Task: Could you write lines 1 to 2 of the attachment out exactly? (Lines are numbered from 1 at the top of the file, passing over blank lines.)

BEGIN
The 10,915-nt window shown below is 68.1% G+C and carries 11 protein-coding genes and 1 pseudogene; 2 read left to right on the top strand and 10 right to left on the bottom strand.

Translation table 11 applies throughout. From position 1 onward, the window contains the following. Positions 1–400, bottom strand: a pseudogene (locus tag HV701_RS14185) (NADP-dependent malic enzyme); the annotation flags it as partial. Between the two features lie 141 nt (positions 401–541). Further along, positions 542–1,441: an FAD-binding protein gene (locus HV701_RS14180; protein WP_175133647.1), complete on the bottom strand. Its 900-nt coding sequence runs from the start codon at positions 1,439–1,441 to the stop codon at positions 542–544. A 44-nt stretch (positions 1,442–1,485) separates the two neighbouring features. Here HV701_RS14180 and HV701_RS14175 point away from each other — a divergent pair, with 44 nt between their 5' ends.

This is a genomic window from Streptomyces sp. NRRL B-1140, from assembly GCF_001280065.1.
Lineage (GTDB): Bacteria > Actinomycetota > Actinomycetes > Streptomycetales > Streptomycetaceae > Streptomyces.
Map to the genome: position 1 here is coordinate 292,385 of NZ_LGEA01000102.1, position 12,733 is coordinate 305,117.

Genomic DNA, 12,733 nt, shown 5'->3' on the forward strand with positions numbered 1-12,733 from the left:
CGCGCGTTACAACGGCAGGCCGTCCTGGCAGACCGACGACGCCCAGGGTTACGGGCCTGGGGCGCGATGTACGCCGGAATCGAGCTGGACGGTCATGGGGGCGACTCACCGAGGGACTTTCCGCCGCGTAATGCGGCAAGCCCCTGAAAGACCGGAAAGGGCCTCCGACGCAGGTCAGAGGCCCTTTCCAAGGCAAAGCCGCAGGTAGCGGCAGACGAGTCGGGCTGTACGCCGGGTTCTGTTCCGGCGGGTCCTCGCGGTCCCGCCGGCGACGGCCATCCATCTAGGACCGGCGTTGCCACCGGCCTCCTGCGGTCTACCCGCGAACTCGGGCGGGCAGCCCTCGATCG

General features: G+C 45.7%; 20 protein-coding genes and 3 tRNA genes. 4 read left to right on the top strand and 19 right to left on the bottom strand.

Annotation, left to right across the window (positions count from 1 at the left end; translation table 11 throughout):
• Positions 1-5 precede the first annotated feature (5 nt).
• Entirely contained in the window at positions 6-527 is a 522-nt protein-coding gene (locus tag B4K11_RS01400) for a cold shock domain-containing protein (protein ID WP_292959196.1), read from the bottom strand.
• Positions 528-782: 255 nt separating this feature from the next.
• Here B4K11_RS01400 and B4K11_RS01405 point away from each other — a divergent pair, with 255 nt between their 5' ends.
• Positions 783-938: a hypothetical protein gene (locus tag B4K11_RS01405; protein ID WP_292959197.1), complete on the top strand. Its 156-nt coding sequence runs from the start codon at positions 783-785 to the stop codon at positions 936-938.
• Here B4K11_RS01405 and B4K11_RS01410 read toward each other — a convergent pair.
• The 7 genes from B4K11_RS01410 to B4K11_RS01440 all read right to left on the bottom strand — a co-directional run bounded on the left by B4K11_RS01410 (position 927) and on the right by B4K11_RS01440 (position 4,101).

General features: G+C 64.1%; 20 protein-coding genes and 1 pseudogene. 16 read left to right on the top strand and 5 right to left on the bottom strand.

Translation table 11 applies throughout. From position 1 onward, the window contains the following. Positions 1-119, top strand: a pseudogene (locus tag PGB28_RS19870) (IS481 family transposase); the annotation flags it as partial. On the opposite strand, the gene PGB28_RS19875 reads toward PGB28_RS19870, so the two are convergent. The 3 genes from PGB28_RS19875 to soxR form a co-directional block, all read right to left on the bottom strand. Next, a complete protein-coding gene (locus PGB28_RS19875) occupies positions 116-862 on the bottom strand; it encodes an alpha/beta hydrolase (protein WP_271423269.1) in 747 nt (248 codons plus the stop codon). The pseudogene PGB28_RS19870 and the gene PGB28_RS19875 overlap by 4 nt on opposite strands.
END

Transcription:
The 10,915-nt window shown below is 68.1% G+C and carries 11 protein-coding genes and 1 pseudogene; 2 read left to right on the top strand and 10 right to left on the bottom strand.

Translation table 11 applies throughout. From position 1 onward, the window contains the following. Positions 1–400, bottom strand: a pseudogene (locus tag HV701_RS14185) (NADP-dependent malic enzyme); the annotation flags it as partial. Between the two features lie 141 nt (positions 401–541). Further along, positions 542–1,441: an FAD-binding protein gene (locus HV701_RS14180; protein WP_175133647.1), complete on the bottom strand. Its 900-nt coding sequence runs from the start codon at positions 1,439–1,441 to the stop codon at positions 542–544. A 44-nt stretch (positions 1,442–1,485) separates the two neighbouring features. Here HV701_RS14180 and HV701_RS14175 point away from each other — a divergent pair, with 44 nt between their 5' ends.